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Temple of the Cosmos: The Ancient Egyptian Experience of the Sacred Paperback – April 1, 1996


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Temple of the Cosmos: The Ancient Egyptian Experience of the Sacred + Shamanic Wisdom in the Pyramid Texts: The Mystical Tradition of Ancient Egypt
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Product Details

  • Paperback: 320 pages
  • Publisher: Inner Traditions (April 1, 1996)
  • Language: English
  • ISBN-10: 0892815558
  • ISBN-13: 978-0892815555
  • Product Dimensions: 9 x 6 x 0.9 inches
  • Shipping Weight: 1.2 pounds (View shipping rates and policies)
  • Average Customer Review: 4.7 out of 5 stars  See all reviews (11 customer reviews)
  • Amazon Best Sellers Rank: #591,367 in Books (See Top 100 in Books)

Editorial Reviews

From Scientific American

An ambitious and lucid interpretation of ancient Egyptian consciousness, especially with respect to the experience of the sacred. As such the book also sheds light on the wild and mysterious psychospiritual currents of our present time, including the Goddess re-emergence.

Review

“The reader experiences living issues rather than the cold reconstructions of a guide book.” (Clement Salaman, Temenos Academy Review)

"An ambitious and lucid interpretation of ancient Egyptian consciousness, especially with respect to the experience of the sacred. As such the book also sheds light on the wild and mysterious psychospiritual currents of our present time, including the Goddess re-emergence." (Robert Masters, Ph.D., author of The Goddess Sekhmet)

"A valuable and original work." (John Anthony West, author of Serpent in the Sky)

“A book that breaks new ground, a scholarly yet esoteric approach to an ancient culture and religion.” (Critical Review)

“. . . not only evokes the atmosphere of the myths, but re-creates that all too rare relationship with them that enables us to understand what it means to be part of ongoing cosmic processes as sacred realities.” (I. M. Oderberg, Sunrise: Theosophical Perspectives)

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Customer Reviews

4.7 out of 5 stars
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See all 11 customer reviews
We gaze at the world as an Egyptian might have done.
Soren Kerk
He then provides essential language that allows the reader to reconnect one's mind with the ancient mind.
Jason A. Voss
The author's style is very readable and yet based on solid research.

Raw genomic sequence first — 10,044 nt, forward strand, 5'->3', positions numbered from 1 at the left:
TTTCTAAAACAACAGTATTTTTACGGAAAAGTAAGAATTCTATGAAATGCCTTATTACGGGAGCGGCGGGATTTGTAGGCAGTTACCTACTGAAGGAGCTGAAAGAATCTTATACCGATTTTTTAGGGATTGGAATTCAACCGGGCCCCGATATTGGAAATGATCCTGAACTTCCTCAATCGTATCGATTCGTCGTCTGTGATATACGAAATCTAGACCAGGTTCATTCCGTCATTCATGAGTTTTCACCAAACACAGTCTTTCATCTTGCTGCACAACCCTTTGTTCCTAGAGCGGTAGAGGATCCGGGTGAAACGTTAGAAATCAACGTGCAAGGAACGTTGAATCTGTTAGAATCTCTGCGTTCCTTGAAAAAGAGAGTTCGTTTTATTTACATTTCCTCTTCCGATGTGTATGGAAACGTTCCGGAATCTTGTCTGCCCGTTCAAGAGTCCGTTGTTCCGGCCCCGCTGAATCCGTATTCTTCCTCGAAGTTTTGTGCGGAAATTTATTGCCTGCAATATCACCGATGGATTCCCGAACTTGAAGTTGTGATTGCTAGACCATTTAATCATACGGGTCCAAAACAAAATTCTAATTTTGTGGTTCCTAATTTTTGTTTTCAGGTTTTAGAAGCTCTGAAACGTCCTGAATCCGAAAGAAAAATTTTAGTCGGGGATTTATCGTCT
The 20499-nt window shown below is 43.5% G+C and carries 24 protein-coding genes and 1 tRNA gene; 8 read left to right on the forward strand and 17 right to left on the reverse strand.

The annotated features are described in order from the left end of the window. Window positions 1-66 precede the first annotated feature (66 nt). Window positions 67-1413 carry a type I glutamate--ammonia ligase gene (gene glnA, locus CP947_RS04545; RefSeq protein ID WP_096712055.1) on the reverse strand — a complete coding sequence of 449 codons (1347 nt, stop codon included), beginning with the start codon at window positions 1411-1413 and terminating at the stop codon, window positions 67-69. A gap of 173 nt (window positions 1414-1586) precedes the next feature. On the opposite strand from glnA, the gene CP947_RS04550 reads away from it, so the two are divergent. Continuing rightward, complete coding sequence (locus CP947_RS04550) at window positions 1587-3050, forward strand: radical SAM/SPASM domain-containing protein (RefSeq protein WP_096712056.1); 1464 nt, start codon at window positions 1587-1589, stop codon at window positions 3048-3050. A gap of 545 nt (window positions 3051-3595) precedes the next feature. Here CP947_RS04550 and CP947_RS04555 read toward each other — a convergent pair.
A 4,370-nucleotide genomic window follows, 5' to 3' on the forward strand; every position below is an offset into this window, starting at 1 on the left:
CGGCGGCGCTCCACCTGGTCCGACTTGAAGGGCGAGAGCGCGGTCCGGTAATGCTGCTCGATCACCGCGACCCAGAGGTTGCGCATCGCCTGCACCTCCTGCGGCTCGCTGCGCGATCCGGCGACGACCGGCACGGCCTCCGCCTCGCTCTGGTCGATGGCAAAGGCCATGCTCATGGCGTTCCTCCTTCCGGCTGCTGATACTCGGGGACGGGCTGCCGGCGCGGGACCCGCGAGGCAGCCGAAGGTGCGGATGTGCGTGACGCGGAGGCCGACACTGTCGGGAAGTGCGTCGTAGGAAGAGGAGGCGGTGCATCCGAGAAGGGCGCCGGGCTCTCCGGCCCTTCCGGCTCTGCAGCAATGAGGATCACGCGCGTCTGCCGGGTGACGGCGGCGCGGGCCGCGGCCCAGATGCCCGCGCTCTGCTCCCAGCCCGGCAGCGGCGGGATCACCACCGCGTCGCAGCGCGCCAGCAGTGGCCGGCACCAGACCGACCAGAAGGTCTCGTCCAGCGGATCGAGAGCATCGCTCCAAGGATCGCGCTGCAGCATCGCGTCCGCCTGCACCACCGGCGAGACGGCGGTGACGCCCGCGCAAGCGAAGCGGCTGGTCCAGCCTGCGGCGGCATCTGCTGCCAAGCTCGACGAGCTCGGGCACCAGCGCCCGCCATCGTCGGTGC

Richard J. Reidy

Most Helpful Customer Reviews

45 of 47 people found the following review helpful By A Customer on June 12, 1996
Format: Paperback
The importance of this book cannot be underestimated. The
author has gone to great lengths to provide the reader with
the conceptual tools necessary to begin to understand the
world view of the ancient Egyptian religion. From my own
personal research experience, the serious student needs to
step away from limitations imposed by contemporary language
and the way that we view time, space and the experience of
the sacred from our own culture. The author, Jeremy Nadler,
has provided the conceptual tools necessary to awaken a
valid understanding of Ancient Egyptian religion.

For example, the author provides the reader with a very
good introduction into "Egyptian magic". Until and unless
one has some understanding of the importance and relevance
of "magic" (within the ancient Egyptian context), the entire
subject of Egyptian religion is completely closed. In
another area, the author provides one of the best studies on
the psycho-spiritual components associated with one's being:
the Ka, the Ba, and the Akh.

I was particularly impressed with the attention of the
author to describe the experience of space, time, and the
expression of the Sacred that are associated with ancient
Egyptian worldview. Without an understanding of space, time,
the Sacred context (including the ultra-critical aspects of
the Temple), the Egyptian system remains incomprehensible,
an alien culture that cannot be understood and which
therefore can be ignored as having no direct relevancy to
modern man. But the problem does not lie within in Pharonic